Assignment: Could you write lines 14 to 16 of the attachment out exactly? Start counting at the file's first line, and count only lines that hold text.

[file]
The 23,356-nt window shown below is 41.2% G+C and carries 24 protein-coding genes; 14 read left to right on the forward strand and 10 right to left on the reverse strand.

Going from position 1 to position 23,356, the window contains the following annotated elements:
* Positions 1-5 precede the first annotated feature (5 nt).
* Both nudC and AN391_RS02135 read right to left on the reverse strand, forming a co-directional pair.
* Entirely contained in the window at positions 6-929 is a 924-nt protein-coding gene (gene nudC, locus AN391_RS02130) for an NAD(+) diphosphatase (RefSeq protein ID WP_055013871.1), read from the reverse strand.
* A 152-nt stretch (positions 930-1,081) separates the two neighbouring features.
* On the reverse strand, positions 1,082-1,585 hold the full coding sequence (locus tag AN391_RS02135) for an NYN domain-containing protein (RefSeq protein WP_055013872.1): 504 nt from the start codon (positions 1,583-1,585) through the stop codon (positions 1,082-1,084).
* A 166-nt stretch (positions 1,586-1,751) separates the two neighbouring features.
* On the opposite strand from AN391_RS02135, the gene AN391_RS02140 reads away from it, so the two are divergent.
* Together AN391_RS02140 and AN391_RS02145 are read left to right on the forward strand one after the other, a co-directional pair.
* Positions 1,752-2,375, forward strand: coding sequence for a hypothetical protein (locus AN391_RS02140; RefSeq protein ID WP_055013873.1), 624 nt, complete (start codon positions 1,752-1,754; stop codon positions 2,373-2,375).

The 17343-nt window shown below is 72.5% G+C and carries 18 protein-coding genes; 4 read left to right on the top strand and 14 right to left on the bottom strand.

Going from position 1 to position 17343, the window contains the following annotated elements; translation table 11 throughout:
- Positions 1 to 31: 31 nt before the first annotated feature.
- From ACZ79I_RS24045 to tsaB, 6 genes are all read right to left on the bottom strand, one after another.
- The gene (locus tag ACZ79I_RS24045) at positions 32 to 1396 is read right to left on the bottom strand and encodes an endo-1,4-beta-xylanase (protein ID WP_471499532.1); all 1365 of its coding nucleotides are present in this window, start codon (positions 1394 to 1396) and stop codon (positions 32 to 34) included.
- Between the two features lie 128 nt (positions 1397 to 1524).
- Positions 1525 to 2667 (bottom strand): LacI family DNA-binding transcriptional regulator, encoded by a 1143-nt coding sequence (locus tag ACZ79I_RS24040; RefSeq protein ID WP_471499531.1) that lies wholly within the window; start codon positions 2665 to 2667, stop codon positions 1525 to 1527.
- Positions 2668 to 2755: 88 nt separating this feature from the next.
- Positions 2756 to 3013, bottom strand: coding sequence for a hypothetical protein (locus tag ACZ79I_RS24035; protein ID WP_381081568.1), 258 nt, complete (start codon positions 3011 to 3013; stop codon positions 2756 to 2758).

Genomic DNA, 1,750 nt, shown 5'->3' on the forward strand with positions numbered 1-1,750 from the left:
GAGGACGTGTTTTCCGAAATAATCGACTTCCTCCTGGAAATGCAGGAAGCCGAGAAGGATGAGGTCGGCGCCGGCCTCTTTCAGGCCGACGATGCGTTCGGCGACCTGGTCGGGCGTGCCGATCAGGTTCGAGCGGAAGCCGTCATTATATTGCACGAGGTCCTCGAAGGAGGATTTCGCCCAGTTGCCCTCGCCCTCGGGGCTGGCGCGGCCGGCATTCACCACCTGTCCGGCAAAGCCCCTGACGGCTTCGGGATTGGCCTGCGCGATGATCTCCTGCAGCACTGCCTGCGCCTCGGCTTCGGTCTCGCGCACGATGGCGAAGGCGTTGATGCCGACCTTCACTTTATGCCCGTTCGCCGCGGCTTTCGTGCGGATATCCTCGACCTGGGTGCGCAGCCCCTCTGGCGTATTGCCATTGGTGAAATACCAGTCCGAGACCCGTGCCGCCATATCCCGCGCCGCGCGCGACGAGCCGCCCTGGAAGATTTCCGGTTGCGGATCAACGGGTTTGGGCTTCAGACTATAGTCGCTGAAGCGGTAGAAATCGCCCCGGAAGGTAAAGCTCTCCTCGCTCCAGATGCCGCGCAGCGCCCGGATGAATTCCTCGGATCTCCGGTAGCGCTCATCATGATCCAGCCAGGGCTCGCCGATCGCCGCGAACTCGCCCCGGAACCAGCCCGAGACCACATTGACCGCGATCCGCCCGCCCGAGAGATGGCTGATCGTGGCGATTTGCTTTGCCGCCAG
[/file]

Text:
- Positions 1 to 31: 31 nt before the first annotated feature.
- From ACZ79I_RS24045 to tsaB, 6 genes are all read right to left on the bottom strand, one after another.
- The gene (locus tag ACZ79I_RS24045) at positions 32 to 1396 is read right to left on the bottom strand and encodes an endo-1,4-beta-xylanase (protein ID WP_471499532.1); all 1365 of its coding nucleotides are present in this window, start codon (positions 1394 to 1396) and stop codon (positions 32 to 34) included.